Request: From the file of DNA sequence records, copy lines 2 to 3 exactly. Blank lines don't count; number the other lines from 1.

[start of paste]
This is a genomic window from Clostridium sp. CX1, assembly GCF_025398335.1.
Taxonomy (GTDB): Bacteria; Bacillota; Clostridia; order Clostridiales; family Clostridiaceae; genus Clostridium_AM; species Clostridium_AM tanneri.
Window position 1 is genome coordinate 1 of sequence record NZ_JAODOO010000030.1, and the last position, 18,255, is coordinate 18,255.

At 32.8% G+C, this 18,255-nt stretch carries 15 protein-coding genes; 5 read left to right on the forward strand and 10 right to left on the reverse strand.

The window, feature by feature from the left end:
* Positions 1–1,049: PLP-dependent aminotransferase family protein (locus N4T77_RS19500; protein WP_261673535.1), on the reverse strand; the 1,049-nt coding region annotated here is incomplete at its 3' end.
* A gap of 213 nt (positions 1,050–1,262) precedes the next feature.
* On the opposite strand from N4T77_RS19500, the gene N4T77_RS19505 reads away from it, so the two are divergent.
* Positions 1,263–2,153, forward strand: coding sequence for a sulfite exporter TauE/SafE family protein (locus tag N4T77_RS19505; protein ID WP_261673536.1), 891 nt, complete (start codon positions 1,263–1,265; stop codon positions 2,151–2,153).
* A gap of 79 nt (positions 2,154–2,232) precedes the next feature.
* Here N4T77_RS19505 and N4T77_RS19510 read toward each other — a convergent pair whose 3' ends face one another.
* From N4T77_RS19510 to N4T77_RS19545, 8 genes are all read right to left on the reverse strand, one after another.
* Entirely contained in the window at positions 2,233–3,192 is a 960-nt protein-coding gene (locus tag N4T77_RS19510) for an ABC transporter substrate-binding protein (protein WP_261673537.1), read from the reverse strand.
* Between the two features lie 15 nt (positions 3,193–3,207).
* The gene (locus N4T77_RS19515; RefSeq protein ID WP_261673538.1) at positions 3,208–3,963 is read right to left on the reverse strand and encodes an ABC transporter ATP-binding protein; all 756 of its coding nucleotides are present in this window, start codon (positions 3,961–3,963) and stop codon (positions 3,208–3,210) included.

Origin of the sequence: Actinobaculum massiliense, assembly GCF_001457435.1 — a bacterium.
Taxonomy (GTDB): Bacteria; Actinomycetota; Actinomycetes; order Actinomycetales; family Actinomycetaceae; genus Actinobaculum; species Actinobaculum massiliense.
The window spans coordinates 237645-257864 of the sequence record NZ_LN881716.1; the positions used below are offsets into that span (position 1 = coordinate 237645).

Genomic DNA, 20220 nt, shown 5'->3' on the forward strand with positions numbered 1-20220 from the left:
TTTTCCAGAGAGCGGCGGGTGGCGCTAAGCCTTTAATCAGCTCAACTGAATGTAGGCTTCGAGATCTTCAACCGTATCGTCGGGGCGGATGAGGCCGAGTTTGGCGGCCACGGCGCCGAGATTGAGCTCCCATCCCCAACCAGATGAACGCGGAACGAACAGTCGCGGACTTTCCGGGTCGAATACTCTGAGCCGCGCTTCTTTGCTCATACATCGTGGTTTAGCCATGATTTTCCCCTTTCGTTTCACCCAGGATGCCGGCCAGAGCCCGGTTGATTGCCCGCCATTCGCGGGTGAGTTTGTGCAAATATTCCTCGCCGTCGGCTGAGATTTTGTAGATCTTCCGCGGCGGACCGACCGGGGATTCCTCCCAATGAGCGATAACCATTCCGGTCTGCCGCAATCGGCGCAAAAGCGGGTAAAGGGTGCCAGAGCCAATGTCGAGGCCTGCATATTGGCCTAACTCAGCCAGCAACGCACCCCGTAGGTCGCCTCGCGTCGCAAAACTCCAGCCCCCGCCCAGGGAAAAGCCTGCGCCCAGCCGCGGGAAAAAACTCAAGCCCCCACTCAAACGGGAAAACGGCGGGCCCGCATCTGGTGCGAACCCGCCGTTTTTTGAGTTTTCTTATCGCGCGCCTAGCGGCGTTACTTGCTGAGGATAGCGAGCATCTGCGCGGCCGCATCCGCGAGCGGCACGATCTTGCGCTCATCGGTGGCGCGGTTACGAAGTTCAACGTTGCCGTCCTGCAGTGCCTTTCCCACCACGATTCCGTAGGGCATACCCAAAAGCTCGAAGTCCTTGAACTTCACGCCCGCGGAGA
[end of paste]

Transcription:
Taxonomy (GTDB): Bacteria; Bacillota; Clostridia; order Clostridiales; family Clostridiaceae; genus Clostridium_AM; species Clostridium_AM tanneri.
Window position 1 is genome coordinate 1 of sequence record NZ_JAODOO010000030.1, and the last position, 18,255, is coordinate 18,255.